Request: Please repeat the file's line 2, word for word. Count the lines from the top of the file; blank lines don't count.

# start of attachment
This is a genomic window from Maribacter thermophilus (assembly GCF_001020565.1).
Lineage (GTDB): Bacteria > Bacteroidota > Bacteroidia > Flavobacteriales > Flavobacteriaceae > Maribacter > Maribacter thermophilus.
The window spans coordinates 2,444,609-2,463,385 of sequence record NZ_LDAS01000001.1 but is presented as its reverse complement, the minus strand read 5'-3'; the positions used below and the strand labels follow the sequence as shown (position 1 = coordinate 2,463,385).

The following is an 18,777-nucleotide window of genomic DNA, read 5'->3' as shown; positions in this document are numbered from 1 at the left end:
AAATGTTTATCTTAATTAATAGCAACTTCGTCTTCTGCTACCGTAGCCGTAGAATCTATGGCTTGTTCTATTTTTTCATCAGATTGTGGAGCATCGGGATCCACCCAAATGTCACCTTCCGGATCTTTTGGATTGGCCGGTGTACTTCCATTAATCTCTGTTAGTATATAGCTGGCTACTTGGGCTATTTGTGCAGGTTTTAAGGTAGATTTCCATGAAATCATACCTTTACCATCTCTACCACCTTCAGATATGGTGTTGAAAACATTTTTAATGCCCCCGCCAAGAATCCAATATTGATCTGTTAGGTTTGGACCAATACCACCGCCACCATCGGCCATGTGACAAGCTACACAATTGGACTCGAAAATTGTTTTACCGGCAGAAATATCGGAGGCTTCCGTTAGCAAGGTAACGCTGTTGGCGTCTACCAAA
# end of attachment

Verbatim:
Lineage (GTDB): Bacteria > Bacteroidota > Bacteroidia > Flavobacteriales > Flavobacteriaceae > Maribacter > Maribacter thermophilus.